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Spring Time in the Panhandle

Spring has officially begun, and for us in the Texas Panhandle, that means cookouts, road trips, and of course, hiking the Caprock and Palo Duro Canyon. Whatever outdoor activity spring brings, the heat becomes more and more of a factor as the season progresses. One of the biggest dangers for outdoor adventurers, especially here in the desert, is dehydration and consequently, heat stroke. For the sake of you and your fellow adventurers, it’s important to understand the causes of dehydration, how it can lead to heat stroke, be able to recognize the symptoms, and ultimately, take steps to prevent them.

The Causes of Dehydration

Many things can cause dehydration, but for the sake of context, let’s just highlight a few.

  • heat exposure
  • Too much exercise
  • Not consuming appropriate amounts of water or food

Pair all of these together, and the risk of heat stroke rises dramatically. Heat stroke occurs when your body’s temperature control system fails, and your internal body heat rises dramatically. Below, we’ll discuss how to recognize symptoms of both dehydration and the progression to Heat Stroke and what to do when these symptoms occur.

Symptoms of Dehydration

Mild Dehydration

Moderate Dehydration

  • Increased or constant vomiting for more than a day
  • Fever over 101°F
  • Diarrhea for more than 2 days
  • Weight loss
  • Decreased urine production
  • Confusion

Severe Dehydration – seek emergency medical attention

  • Fever higher than 103°F
  • Increased Confusion
  • Seizures
  • Difficulty breathing
  • Chest or abdominal pains
  • Fainting
  • No urine in the last 12 hours

Heat Stroke – seek emergency medical attention

  • core body temperature above 104˚ F
  • Throbbing headache
  • Dizziness and light-headedness
  • Lack of sweating despite the heat
  • Red, hot, and dry skin
  • Muscle weakness or cramps
  • Nausea and vomiting
  • Rapid heartbeat, which may be either strong or weak
  • Rapid, shallow breathing
  • Behavioral changes such as confusion, disorientation, or staggering
  • Seizures
  • Unconsciousness

Treating Dehydration

Symptoms of Dehydration can often be easily mitigated if treated immediately. If you or someone you are with begins exhibiting the symptoms listed above, air on the side of caution and take appropriate action.

  • Find a place out of the sun and assess the situation.
  • Have affected individual drink water, a rehydration drink, juice or sports drink to replace fluids and minerals. The Carbohydrates and Electrolytes in sports drinks and rehydration specific drinks will begin to help the body replenish the essentials it has lost.
  • The individual should try to drink 2 quarts of fluid within the next 2-4 hours.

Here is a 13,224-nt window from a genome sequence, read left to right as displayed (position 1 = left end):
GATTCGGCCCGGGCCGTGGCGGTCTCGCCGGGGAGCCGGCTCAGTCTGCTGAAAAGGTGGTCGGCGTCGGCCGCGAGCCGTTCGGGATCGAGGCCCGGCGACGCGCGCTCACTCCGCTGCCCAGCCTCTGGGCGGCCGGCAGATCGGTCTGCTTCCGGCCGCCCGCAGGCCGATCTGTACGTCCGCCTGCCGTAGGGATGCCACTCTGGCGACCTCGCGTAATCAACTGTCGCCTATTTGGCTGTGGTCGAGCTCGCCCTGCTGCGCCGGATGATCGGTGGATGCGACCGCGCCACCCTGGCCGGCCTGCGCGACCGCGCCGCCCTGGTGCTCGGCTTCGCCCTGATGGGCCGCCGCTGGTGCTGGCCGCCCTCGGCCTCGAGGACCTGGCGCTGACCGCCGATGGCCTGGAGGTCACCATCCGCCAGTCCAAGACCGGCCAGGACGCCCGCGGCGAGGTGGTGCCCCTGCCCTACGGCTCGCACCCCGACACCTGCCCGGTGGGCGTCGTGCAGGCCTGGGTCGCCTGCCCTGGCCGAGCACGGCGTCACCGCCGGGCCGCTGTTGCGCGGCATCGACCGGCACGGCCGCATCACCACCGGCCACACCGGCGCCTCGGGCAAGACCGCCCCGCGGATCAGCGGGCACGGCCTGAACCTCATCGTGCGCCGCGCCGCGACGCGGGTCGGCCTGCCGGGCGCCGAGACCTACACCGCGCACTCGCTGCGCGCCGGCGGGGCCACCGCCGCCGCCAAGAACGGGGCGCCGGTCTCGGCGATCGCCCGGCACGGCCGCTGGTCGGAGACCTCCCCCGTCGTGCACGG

• If symptoms do not go away or begin to intensify, seek medical attention as instructed above.

If symptoms of heat stroke appear, call 911 immediately and take steps to ensure the condition does not worsen.

    • As with dehydration, move the affected person to a shaded or air conditioned area.
    • If no air conditioning is available, wrapping them in a wet towel or piece of clothing can help cool down their core temperature.
    • Remove or loosen excess clothing.
    • Avoid exposing skin to excess cold such as ice packs or ice cold water. This can cause blood vessels to constrict, slowing the body’s cooling process.
    • When medical help arrives, be prepared to discuss symptoms and any treatment that has taken place thus far.

Preventing Dehydration

There are some easy things you can do to help prevent dehydration and the onset of heat stroke. When you’re outside for an extended period of time, make sure you have access to:

      •  Water
      • Sun Screen
      • A brimmed hat
      • Food that will fuel your body properly.
      • Electrolyte solution to replenish the nutrients your body loses that water doesn’t replace.

In addition to being properly prepared, keep these tips in mind to give yourself the best chance at avoiding an unpleasant situation:

      • Drink when you’re thirsty.
      • Take Breaks when you’re tired.
      • Be active within your limitations.
      • Your body is good at letting you know what it needs. Make sure you listen and have access to what your body needs when it needs it.
      • Watch the weather and prepare accordingly. Cold mornings can quickly give way to blistering hot days, especially in Spring.
      • Look out for those who are with you. You may be adequately prepared, but that doesn’t mean everyone else is. Pack some extra food, water, and sunscreen.

This all may sound like common sense, but overlooking any one element of proper preparation can be the difference between a day of fun in the sun and a very uncomfortable and potentially dangerous situation.

From all of us at the Rico Family, stay safe, stay cool and have an adventure filled Spring!

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